Redleg's Rides

    Colorado Motorcycle Travel Examiner

  7. In Japan as a callow youth my hotel dinner cost more than the room. wandering the streets of Yokohama in the morning I ate breakfast at a stand, up an alley surrounded by commuters scooping rice from their bowls. A better more memorable meal. It's always been that way.
    Confucius say: go east young man, but eat local or you deserve to get hosed.
    I take a book to Target when my wife goes shopping and I'd have done the same there.

  8. Bobskoot,
    A very interesting post. I, like many others, would have had a hard time in the fake mall or even walking down the streets. Did you get to spend much time in the rural areas?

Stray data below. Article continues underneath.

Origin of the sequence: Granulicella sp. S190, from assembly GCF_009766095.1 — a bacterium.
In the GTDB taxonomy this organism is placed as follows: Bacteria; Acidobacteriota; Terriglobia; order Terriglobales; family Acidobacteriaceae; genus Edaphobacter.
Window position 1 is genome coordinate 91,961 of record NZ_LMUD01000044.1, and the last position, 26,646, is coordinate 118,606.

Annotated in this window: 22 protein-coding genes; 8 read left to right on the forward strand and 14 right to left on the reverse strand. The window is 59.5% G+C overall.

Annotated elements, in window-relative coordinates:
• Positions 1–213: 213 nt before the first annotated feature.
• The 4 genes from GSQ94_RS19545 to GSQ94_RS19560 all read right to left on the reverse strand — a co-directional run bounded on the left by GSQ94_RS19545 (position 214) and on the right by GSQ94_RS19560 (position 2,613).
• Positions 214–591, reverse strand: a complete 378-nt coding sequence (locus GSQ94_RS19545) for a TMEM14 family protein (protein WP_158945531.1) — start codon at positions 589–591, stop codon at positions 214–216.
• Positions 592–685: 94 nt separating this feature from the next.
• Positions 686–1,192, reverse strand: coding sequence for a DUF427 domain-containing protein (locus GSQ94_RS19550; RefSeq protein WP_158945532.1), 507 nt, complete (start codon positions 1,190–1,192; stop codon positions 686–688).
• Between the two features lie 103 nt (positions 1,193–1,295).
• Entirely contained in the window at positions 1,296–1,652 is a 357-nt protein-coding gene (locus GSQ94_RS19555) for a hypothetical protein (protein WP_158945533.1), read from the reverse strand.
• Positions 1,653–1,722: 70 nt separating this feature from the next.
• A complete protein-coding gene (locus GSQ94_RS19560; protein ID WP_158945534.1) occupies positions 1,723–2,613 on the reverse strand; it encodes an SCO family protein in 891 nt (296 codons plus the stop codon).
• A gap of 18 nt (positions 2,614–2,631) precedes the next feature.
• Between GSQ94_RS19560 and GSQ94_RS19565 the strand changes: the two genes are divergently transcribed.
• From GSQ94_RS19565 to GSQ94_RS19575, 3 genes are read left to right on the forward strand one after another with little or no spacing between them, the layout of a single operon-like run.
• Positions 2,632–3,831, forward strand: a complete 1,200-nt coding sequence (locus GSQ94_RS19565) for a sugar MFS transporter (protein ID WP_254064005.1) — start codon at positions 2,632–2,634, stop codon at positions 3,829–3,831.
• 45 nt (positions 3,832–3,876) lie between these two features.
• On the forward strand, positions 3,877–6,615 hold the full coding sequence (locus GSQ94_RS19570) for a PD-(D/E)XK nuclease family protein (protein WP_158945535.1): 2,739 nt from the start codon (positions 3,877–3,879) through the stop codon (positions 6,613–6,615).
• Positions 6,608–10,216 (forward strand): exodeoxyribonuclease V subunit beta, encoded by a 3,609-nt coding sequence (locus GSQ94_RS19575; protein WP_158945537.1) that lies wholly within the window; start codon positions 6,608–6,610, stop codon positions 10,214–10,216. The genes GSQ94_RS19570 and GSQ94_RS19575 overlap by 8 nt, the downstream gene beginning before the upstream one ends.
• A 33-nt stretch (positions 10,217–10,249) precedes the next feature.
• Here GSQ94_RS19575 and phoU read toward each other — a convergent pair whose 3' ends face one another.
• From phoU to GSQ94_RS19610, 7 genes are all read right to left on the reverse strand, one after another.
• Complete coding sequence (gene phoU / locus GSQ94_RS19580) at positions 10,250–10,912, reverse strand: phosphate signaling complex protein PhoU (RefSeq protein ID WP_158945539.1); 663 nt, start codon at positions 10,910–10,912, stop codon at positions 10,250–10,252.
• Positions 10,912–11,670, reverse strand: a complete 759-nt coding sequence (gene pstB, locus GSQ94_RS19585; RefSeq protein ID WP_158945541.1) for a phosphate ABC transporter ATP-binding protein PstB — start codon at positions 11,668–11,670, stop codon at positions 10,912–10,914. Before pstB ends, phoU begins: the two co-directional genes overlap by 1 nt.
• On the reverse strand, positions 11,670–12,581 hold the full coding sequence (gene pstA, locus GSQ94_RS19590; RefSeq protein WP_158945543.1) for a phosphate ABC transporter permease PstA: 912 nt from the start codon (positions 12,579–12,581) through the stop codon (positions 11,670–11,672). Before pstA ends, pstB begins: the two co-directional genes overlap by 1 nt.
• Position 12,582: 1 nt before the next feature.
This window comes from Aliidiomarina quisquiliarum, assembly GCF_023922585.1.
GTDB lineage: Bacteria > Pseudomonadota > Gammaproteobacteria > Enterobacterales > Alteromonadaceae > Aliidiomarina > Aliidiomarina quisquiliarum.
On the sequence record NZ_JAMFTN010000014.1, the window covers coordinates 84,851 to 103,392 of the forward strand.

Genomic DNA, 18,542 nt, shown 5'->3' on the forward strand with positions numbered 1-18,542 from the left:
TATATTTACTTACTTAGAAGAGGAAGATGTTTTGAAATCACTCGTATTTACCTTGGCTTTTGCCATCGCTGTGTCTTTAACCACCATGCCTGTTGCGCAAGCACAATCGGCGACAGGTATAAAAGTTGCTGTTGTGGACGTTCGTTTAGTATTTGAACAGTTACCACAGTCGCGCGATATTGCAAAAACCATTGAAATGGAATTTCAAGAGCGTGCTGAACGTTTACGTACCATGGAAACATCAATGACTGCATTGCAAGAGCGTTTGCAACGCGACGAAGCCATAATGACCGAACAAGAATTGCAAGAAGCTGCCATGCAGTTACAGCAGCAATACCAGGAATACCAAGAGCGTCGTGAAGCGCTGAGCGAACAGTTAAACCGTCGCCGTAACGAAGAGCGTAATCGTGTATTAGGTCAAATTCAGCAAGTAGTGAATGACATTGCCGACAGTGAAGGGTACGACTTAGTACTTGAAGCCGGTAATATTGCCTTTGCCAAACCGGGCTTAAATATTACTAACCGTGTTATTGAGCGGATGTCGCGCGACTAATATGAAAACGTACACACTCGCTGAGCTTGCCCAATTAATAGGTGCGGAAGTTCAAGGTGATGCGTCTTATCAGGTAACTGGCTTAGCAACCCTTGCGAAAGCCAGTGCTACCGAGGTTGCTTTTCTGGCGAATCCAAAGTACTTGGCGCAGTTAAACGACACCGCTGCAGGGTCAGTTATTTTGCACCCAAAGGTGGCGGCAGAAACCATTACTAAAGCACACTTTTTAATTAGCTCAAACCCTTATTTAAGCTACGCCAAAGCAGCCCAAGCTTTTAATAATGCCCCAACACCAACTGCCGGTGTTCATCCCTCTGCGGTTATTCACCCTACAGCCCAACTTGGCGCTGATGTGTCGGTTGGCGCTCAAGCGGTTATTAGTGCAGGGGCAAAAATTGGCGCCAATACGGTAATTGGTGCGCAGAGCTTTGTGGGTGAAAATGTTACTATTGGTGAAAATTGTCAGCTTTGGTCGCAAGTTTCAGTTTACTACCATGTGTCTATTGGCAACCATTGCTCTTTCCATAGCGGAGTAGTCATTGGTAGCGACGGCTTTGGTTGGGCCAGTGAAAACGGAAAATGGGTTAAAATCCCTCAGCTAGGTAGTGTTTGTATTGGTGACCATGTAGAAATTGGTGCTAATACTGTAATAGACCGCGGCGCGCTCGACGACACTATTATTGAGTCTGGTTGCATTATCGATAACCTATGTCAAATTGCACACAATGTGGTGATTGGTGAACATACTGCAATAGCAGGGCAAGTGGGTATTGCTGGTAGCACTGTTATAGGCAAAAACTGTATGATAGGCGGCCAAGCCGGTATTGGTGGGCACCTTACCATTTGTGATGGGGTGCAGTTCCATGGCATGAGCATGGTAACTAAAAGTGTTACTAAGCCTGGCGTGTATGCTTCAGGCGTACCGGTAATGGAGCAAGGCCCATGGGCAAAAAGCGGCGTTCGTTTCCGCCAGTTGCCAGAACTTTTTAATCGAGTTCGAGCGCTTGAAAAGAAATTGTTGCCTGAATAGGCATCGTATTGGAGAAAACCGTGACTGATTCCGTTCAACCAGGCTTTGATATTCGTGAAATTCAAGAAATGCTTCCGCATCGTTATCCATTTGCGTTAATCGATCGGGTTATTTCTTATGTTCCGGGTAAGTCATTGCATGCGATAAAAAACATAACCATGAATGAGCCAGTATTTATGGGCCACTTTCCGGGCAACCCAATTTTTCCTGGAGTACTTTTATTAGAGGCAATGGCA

9. As others, I'm scared of crowds and haggling. I wonder if it would be easier since I don't speak the language and wouldn't feel as bad walking away. Glad you overcame it and came away with something. I would never be able to tell the different between and real and fake Rolex. So you can impress me with yours. Maybe something about the weight of it? -Lori

  10. Dear Bobskoot:

    Welcome back. I hope you had a great trip. Several thoughts occurred to me as I read your blog tonight.

    1) When was the last time you visited New York City. Any of the hotel bars, or mini-bars in NYC hotel rooms routinely charge $3 for a Coke, and $10 for a mixed drink.

    2) I have paid $10 for a glass of orange juice in a place where the waitress and dancers were so poor that they couldn't afford to wear clothes, apparently.